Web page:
Year of the Dragon Presentation (Matthew Park and Steven Pankratz
Year of The Dragon/ (1985) is a Michael Cimino film adapted from a novel
of the same name. It tracks the conflict between two rising stars: a
determined detective, and a ruthless Chinatown crime boss. Its reception
was marred by controversy, as the Chinese Citizen’s Benevolent
Association protested the portrayal of Chinatown and its inhabitants.
The reaction was so strong that the studio’s president added a
disclaimer to the beginning of the movie in areas where the CCBA had
focused its attacks on the film. Regardless, the film went on to gross
Several distinct communities are portrayed in the film: the criminal
underworld of Chinatown, the police, and the South-East Asian drug
manufacturers. As the story unfolds, the two main characters are shown
to not clearly fall into any of these categories: Stanley, the
policeman, is constantly defying his superiors. Joey, the crime boss,
takes over his syndicate with help from street thugs. The conflict with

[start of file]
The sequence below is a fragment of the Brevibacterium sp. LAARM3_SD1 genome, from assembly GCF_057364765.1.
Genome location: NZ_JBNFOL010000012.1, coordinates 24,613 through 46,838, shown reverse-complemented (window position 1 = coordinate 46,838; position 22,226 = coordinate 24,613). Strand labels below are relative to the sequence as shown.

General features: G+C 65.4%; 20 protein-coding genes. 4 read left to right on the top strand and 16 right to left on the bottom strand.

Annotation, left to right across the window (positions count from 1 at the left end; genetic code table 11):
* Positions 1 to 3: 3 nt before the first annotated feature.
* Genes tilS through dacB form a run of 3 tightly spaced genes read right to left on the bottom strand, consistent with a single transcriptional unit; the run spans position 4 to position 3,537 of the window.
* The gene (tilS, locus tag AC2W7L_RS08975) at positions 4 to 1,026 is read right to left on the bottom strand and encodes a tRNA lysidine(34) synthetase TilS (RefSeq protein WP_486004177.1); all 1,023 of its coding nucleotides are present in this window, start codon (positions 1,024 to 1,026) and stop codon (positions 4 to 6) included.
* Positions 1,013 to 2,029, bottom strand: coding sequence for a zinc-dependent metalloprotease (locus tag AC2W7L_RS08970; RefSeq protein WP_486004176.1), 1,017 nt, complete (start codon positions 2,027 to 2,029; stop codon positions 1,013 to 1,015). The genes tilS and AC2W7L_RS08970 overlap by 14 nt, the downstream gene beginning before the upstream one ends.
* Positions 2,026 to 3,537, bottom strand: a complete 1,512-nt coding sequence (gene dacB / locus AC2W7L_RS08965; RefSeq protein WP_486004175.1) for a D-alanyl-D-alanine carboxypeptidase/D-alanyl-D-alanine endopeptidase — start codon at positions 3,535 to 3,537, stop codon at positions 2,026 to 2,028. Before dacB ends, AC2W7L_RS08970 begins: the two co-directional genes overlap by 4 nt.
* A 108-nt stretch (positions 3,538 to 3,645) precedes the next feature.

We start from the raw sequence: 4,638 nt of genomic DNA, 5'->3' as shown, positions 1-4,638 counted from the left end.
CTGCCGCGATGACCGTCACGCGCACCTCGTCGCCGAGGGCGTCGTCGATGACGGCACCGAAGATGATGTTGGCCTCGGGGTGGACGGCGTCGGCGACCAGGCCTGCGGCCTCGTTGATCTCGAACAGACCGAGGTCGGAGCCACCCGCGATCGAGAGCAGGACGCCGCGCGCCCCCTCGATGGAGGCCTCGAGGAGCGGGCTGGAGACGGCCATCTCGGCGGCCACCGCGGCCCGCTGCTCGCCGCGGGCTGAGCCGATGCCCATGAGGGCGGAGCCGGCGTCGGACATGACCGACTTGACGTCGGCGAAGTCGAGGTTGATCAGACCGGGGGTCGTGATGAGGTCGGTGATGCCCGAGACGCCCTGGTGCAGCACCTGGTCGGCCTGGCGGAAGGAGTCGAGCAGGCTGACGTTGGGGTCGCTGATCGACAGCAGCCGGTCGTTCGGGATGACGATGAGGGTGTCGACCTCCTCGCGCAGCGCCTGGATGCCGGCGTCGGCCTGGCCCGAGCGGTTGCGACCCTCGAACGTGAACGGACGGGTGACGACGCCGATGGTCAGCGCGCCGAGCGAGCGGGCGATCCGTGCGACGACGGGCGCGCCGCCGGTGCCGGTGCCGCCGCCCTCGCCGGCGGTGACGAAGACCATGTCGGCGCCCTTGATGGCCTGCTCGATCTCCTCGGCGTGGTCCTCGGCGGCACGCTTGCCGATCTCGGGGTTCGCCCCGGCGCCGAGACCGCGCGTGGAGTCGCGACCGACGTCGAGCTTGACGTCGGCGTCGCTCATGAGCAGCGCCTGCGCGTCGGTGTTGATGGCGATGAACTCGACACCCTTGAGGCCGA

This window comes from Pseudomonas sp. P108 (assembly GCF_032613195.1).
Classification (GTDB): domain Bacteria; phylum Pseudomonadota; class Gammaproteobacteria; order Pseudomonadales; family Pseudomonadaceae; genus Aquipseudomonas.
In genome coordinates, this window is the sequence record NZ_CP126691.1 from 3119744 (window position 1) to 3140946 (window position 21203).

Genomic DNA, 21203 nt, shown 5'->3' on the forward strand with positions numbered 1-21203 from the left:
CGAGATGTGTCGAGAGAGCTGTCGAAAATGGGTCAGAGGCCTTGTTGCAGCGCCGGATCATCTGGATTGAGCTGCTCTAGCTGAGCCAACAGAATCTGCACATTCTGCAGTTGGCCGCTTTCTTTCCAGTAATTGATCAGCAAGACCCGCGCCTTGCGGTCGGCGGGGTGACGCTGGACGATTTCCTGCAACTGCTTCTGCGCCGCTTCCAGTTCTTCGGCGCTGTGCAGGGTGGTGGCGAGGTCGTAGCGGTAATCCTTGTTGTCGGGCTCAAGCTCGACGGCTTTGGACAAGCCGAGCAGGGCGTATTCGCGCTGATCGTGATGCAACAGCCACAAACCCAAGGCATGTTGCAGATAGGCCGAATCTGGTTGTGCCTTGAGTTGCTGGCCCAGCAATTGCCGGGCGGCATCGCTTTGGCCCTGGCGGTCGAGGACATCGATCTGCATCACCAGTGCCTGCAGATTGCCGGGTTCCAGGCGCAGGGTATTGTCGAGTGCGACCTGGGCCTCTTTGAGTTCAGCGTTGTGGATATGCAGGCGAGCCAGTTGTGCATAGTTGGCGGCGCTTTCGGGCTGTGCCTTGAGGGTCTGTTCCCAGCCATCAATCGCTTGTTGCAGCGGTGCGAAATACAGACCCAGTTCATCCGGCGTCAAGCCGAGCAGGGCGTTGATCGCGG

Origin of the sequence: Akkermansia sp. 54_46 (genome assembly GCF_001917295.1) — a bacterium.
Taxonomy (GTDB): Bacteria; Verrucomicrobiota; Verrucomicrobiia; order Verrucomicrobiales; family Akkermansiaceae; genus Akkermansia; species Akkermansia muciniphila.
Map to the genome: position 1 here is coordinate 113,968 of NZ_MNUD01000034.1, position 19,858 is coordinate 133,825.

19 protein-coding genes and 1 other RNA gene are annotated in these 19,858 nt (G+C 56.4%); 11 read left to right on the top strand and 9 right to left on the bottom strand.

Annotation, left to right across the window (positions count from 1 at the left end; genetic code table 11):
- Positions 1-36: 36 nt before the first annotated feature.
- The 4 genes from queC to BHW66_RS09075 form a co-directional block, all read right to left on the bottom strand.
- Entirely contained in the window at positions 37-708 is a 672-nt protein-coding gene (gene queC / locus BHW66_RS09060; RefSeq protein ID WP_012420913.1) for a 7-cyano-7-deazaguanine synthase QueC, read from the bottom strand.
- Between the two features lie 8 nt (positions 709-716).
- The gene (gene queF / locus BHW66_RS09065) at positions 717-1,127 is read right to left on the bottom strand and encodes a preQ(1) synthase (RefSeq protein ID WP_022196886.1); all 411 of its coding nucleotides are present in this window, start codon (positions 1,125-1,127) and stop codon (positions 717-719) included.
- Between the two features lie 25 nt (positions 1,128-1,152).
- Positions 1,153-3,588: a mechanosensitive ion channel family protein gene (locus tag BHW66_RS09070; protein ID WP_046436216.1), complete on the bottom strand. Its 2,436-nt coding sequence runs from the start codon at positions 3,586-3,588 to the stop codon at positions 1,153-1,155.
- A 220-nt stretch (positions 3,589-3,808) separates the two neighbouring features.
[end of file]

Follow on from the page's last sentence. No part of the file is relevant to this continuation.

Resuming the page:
their own communities, and how that places them outside their comfort
zones, is a large part of the story when they come to fight each other.
Beyond the character-community interactions, there are
community-community interactions to consider as well. Would the
Chinatown crime scene be the same if the police and the criminals did
not interact as they did? Would Joey have to buy heroin from Asia if
there weren’t pressure from other gangs? The historical relationships
between these groups are interesting, and it continues to shape their
relations in the present time of the movie.
Finally, outside the sphere of the main conflict, we see how
community-individual interactions have shaped the lives of the main
characters. Joey, in his role as local don, is (ostensibly) a charitable
figure, doling out tuition money for needy college-bound youth. The fact
that he quickly corrupts the same students is another facet of his role
as crime boss. Stanley, descended from Polish immigrants, marries a
local woman. After years of stressed marriage, his involvement in the
Chinatown scene throws him together with a saucy reporter. His constant
separation from the normative influence of the police department allows
him to sever his connections with his wife, and take up with the
reporter. Would he have behaved like that if he hadn’t been so distanced
from his community?
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